Players were able to enjoy some friendly competition and the overall winning teams included a Men’s Team of Chet Phillips, Robert Gill, Scooter Gill, and Patrick Gill, a Mixed Team of Paul & Shirley Piper, Bob Benz, and Karen Chatham, and a Men’s Senior Team of Roger Kintzel, Jerry Carlson, Jack Howe, and John Hechinger. Contest winners included longest drive winners Chris Tarpey and Margaret Brady and closest to the pin winners Patrick Gill and Shirley Piper. The “Hole in One” Contest, honoring the memory of the late Karen Oatey, had a desirable Subaru Outback donated by Teton Motors, although many were close, a hole in one did not happen this year.

The fun, friendly and successful event was a great way to kick off the summer season and remember the importance of providing for the essential needs of children and families in the community.

Contact: Sarah Cavallaro, 307-413-2767, scavallaro@tyfs.org


Teton Youth and Family Services’ mission is to help children and families find their way to fulfilling and constructive lives. The organization has been providing services to the Jackson Hole area for 40 years.



To see more pictures and what a great time was had please click HERE

Dellenback Foundation Pilot Program

In late February, Teton Youth and Family Services was privileged to receive a grant in honor of  Robert Dellenback from the Geraldine W. and Robert J. Dellenback Foundation. The grant will be used to establish and implement the Robert J. Dellenback Scholarship Program. The scholarship will make it possible for young men struggling with behavioral, emotional and mental health issues to access services at Red Top Meadows (RTM) so that they may live healthy and constructive lives. The generosity of the Dellenbacks will allow us to develop an option for youth in need of residential care at Red Top but who may not be court  ordered to the program.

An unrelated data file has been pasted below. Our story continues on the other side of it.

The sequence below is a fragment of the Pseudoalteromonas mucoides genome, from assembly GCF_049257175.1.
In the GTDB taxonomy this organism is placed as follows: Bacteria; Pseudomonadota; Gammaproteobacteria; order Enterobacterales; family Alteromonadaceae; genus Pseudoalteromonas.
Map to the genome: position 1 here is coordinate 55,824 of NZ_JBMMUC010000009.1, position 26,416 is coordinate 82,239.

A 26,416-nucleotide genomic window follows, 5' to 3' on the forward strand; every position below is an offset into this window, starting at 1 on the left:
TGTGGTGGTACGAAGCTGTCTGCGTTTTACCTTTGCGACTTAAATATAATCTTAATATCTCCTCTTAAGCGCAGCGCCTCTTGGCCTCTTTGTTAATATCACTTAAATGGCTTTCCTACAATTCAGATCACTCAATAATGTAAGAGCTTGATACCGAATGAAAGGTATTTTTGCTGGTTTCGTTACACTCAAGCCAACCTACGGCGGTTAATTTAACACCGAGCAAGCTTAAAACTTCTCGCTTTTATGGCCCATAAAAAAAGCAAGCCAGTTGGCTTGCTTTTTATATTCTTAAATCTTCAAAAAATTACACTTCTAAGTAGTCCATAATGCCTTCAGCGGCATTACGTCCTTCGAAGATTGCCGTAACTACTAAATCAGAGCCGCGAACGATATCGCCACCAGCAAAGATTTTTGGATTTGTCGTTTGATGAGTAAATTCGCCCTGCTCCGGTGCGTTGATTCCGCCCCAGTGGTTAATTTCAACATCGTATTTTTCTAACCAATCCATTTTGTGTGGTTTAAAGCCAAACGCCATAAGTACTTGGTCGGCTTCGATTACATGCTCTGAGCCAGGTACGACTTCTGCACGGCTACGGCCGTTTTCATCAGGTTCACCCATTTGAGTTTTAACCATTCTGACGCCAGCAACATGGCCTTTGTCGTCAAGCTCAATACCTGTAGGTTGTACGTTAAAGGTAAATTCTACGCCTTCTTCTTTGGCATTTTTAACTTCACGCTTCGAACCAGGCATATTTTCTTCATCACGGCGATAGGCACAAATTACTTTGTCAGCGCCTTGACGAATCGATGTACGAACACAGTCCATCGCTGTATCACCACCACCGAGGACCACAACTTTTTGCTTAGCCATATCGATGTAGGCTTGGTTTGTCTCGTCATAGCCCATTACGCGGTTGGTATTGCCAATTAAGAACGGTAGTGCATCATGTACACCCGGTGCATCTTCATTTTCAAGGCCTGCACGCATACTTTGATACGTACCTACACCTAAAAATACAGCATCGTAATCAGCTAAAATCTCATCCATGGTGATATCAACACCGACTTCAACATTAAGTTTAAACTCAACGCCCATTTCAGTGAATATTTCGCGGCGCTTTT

Since 2011, the Bob and Dine have supported more than 30 scholarships for the Red Top Summer Wilderness Experience and attended each  summer wilderness ceremony. They have heard and seen firsthand the impact the wilderness program has on re-directing and improving the children’s’ lives. And the couple loved hearing from and meeting the boys and staff, taking great pleasure in making the opportunity possible for students that would otherwise not receive help. In the course of attending the ceremonies, and talking with the staff and students, they developed a deeper understanding of the boys in our residential treatment program. They learned that when a youth demonstrates internal struggles, by acting out in school, becoming depressed, being suicidal or physically aggressive, or is in an abusive or neglectful home environment, the Department of Family Services will intervene with the judicial system and may place the child at the Van Vleck Group Home or Red Top Meadows Residential Treatment Center.